A new document introduced in the latest Apple versus Samsung trial shines a light on an ongoing point of contention for market share statistics: sales versus shipments. Sales of devices don’t always translate to shipments, but the two are often confused. It seems the document suggests that Samsung’s performance in the tablet market may not have been as successful as we have been led to believe. In fact, they may not have had much success at all.

The trial, which has mushroomed into a war on integrity at this point, produced an internal Samsung document that showed their sales of Galaxy Tab devices was so slight they were being eclipsed by Kindle devices and Nook sales. Not only were sales known to be diminutive, Samsung knew about them, and purposefully mislead analysts and investors about the health of their tablet business.

In slides from the trial, which you can see below, Samsung spells out Galaxy Tab sales both quarterly and annually in the US. Quarterly sales were in the hundreds of thousands, while annual sales were roughly one million tablets for 2011. This was a contrast to — by Samsung’s own metrics — 17.4 million iPads sold, 5 million Kindle Fire tablets, and 1.5 million Nook devices sold in the US for 2011.

This opens up discussion on two fronts: sales versus shipments, and device use statistics. Time and again, we find reports suggesting iOS devices — specifically iPads — have better web usage statistics. These reports are prominently rolled out just after the holiday shopping season, where it’s found that Apple’s devices command a much larger slice of both the browsing and online purchasing pie. Use of a device can be used to directly relate to sales.

It seems we now have a reason for those numbers, and it has to do with sales versus shipments — and how they’re reported, both to analysts, and to us. Samsung tablet sales simply weren’t what analysts and investors were led to believe, causing inflated metrics and market share statistics. That, in turn, is related to us as a false sense of popularity for Samsung tablets. We’ll keep in mind the slides shown are internal Samsung documents, which lends a damning credence to the revelations.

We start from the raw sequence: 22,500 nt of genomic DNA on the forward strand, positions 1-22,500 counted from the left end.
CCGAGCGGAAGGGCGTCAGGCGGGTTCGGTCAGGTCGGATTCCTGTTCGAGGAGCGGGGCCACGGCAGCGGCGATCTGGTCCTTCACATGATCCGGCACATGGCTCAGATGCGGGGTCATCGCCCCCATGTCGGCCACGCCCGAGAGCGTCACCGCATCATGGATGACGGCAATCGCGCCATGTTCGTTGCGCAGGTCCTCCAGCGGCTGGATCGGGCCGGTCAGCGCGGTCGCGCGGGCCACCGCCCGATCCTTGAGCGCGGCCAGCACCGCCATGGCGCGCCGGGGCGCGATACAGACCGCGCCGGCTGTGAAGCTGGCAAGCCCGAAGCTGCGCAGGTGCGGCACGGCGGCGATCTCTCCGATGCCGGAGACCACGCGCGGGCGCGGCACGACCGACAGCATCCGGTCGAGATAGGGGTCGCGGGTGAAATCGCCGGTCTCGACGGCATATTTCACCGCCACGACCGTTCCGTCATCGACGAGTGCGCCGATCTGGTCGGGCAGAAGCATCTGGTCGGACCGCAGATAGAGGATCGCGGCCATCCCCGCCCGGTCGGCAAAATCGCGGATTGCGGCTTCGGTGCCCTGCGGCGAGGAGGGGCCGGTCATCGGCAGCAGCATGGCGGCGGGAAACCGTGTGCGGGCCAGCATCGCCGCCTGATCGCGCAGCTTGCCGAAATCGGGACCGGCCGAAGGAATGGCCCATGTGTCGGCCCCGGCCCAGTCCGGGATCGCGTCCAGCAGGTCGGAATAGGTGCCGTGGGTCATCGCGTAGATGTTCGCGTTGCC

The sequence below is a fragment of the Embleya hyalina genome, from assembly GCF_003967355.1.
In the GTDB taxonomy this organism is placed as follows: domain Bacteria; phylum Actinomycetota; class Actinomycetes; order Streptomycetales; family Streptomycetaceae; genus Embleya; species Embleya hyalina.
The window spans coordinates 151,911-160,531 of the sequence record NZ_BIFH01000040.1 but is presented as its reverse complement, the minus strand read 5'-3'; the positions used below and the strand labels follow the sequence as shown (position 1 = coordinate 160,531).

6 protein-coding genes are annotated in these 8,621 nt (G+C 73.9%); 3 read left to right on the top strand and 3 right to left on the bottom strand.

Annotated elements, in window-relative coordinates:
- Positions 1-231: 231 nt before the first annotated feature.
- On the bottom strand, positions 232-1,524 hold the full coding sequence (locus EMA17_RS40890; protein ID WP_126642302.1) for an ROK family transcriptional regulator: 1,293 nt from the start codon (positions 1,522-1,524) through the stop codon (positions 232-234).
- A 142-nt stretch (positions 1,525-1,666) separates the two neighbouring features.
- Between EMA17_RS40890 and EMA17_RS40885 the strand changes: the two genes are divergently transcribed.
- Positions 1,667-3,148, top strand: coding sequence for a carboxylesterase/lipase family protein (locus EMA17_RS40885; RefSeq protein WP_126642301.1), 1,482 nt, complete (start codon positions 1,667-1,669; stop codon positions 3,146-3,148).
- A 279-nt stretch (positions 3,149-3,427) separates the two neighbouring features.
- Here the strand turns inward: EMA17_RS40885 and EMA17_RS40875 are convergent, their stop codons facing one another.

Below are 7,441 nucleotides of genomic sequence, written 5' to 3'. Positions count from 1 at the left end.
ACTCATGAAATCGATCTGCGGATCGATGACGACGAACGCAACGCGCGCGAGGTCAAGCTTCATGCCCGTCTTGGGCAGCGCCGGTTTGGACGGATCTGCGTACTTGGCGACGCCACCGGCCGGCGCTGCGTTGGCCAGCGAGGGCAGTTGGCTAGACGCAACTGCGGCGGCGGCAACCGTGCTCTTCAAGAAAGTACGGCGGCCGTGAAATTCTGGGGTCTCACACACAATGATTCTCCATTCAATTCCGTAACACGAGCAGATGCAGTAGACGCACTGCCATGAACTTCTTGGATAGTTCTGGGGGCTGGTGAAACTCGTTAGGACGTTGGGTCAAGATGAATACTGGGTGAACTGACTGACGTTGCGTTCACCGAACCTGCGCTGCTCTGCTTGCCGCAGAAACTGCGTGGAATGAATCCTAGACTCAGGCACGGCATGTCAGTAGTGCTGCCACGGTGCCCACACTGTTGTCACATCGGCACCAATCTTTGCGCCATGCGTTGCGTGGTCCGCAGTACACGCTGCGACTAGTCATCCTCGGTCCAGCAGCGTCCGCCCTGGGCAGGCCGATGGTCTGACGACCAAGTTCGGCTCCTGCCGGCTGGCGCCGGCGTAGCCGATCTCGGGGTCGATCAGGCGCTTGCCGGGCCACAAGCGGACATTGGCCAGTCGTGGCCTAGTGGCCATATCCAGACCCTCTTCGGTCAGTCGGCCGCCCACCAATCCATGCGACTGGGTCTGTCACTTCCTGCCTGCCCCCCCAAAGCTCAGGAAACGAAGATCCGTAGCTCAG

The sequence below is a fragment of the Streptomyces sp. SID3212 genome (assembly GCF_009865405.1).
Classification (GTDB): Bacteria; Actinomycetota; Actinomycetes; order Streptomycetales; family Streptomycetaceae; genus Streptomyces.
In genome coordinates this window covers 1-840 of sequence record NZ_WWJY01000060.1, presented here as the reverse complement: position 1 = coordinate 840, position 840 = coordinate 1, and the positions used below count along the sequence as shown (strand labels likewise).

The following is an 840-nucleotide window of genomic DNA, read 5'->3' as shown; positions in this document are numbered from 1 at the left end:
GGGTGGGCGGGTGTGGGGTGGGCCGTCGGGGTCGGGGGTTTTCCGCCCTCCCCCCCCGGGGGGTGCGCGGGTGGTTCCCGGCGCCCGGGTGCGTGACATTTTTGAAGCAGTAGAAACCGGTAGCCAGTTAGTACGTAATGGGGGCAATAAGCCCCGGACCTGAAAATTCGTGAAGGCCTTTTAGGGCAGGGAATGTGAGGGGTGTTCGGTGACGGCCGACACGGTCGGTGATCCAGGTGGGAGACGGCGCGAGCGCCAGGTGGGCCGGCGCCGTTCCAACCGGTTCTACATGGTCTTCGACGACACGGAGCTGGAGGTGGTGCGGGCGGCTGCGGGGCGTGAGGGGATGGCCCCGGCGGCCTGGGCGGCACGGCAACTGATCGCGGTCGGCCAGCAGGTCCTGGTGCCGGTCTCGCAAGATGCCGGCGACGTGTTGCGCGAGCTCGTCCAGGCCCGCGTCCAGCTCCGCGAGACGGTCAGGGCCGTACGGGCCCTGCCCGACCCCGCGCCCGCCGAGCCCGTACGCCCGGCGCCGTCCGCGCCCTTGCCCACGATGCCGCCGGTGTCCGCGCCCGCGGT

Source: Apple Insider


  1. 😛 Given the spec of Galaxy Tab, I have no doubt that the sales is bad. I would be more interested in the sales of Note 10.4 2014 edition.

    Btw your article NEVER did say where did Samsung intentionally misled the public about the sales figure. Did they actually announced a FAKE sales figure?

    Btw analysis on iFruity sales ALSO used shipment figures, except on rare occasions, so this is really a common practise. And the figures of Kindle, iPad quoted in your article is most likely shipment figures as well, since I doubt if they can actually get their hands on the actual sales figure of their competitors.

    As for the web usage, it can an indication of sales, but with a VERY wide margin of error, since the individual usage can differ so much. Even among premium users, some may surf all day, while some maybe once every day due to their busy schedule. And the usage pattern of budget device user will be even more diverse. Thus while it can be an indication, I suspect the margin of error can be anything from 20% to 40%, depending on the actual segment of population from which the data is captured. Thus it is a fallacy to conclude from this that the web usage figure indicate that Samsung is lying.

    • I know its difficult for you to be upset by an articles on an Android site criticising Samsung, but these false figures were read out to investors on an earnings call between Samsung and investors (i.e. in public).

      This is far more serious than what Samsung did to someone like HTC (paying people to rubbish HTC phones).

      How can anyone make a solid investment decision based on imaginary sales? This may become a bigger issue than any other for Samsung as this may become a legal issue, this is getting into Enron territory.

      The only saving grace is that their power over the government in S.Korea may save them if they stop trading on markets outside of their sovereign nation.

      The other issues which may have fewer legal implications is that Samsung keep getting caught with a comatose girl and their pants down. There is the fable of the boy who cried wolf, if you lie too much, everything you say will be considered a lie.


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